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‘A Very Aggressive, Nasty Bird’; Missouri Fights Deadly Black Vultures

Black vultures are increasing their numbers in Missouri and preying on young livestock.
Missouri Department of Conservation
Black vultures are increasing their numbers in Missouri and preying on young livestock.

Missouri is taking a hard-line approach to tackle a troubling increase in the state’s black vulture population.

It’s part of a U.S. Fish and Wildlife Service pilot program allowing some livestock owners to kill the birds, which have been moving north in recent years and causing problems.

”The birds have been basically killing young calves as they are born,” said Kelly Smith, of the Missouri Farm Bureau.

The vultures also prey on other animals like lambs and sheep when they are having babies.

“They’re just a very aggressive, nasty bird,” Smith said.

In the past, farmers could only resort to nonlethal methods to get rid of them, like loud noises and bright lights. That’s because the vultures fall under the protection of the federal Migratory Bird Treaty Act.

Now, the Missouri Farm Bureau will oversee the federal program in the state to allow farmers to kill some of the black vultures, despite their protection as migratory birds. The bureau will issue sub-permits to farmers based on the number of vultures in the area, how many livestock animals have been killed and how the county ranks in livestock production.

Black vultures are moving further north in the past few years from their traditional home in the south.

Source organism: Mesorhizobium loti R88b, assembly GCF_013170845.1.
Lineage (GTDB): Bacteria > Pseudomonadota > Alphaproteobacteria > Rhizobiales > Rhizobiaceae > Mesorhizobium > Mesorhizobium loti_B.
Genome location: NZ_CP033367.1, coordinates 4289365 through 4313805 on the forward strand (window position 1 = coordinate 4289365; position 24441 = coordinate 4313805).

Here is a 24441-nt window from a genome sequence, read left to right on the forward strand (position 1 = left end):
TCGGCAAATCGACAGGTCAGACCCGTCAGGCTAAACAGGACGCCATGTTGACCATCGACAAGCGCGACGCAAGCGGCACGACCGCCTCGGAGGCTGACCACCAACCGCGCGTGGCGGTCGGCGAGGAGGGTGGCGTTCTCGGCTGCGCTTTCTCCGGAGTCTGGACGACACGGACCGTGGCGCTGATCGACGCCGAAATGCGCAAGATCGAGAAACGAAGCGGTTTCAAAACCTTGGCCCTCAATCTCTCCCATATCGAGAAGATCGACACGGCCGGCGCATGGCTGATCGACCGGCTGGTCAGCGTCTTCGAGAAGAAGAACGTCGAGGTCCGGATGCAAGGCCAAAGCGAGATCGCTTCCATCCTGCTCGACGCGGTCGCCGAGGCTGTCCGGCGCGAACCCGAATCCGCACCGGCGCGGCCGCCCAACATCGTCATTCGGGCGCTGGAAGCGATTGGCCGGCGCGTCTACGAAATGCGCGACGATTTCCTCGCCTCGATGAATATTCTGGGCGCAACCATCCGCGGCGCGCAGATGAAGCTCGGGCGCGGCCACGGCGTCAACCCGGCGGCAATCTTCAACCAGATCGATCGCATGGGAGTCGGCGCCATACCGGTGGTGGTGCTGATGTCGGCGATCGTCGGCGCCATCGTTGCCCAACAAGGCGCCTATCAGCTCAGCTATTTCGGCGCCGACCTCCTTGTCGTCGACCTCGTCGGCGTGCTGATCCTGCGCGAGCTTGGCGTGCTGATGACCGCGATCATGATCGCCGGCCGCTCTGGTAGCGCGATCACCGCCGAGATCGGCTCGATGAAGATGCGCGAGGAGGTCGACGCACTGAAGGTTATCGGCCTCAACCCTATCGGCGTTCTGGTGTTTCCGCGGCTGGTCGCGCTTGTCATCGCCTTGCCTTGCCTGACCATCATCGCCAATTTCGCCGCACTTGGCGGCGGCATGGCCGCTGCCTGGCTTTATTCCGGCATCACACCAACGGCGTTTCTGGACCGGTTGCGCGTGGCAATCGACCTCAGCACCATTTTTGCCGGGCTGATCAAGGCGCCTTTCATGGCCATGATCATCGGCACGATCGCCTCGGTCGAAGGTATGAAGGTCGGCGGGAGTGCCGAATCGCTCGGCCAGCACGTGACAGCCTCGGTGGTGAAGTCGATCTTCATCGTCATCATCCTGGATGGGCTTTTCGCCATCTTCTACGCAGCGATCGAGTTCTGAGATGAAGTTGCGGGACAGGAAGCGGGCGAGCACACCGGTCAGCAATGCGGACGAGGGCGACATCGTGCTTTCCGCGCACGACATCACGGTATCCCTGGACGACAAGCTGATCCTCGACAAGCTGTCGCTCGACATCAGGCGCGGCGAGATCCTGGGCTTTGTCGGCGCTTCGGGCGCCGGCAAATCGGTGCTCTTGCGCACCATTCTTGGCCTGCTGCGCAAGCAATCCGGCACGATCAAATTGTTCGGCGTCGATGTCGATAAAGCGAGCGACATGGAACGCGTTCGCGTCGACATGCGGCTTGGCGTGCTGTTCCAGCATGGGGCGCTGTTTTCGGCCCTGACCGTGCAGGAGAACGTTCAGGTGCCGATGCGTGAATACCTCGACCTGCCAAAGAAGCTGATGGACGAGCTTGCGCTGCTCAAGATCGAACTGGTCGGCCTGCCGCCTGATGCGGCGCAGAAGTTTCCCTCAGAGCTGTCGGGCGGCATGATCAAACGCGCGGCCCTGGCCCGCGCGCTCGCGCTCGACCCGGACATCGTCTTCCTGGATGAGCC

Black vultures are moving further north in the past few years from their traditional home in the south.

The problem in Missouri is mostly on the state border with Arkansas. But people have spotted them as far north as Hannibal and Palmyra, and state officials want to take action before it gets worse.

“Black vulture numbers are on the rise, causing significant depredation issues to Missouri cattle ranchers,” Department of Conservation Director Sara Parker Pauley said in a statement.

“This partnership is critical to solving these issues,” she added.

The Conservation Department says many people appreciated vultures in the early 1900s. They would effectively work as cleaners in slaughterhouses.

That changed when people thought they were spreading disease, leading to shooting, poisoning and trapping in the 1970s.

Conservationists say the numbers are rebounding because of climate and habitat change and more available food like roadkill. And that aggressive behavior is not just toward animals.

Smith remembers seeing a group of vultures, called a wake, attack a car.

“On the hood and on the roof,” he recalled, "and eating the plastic and rubber moldings around the windows.”

The pilot program to control the black vulture population also includes Kentucky and Tennessee.

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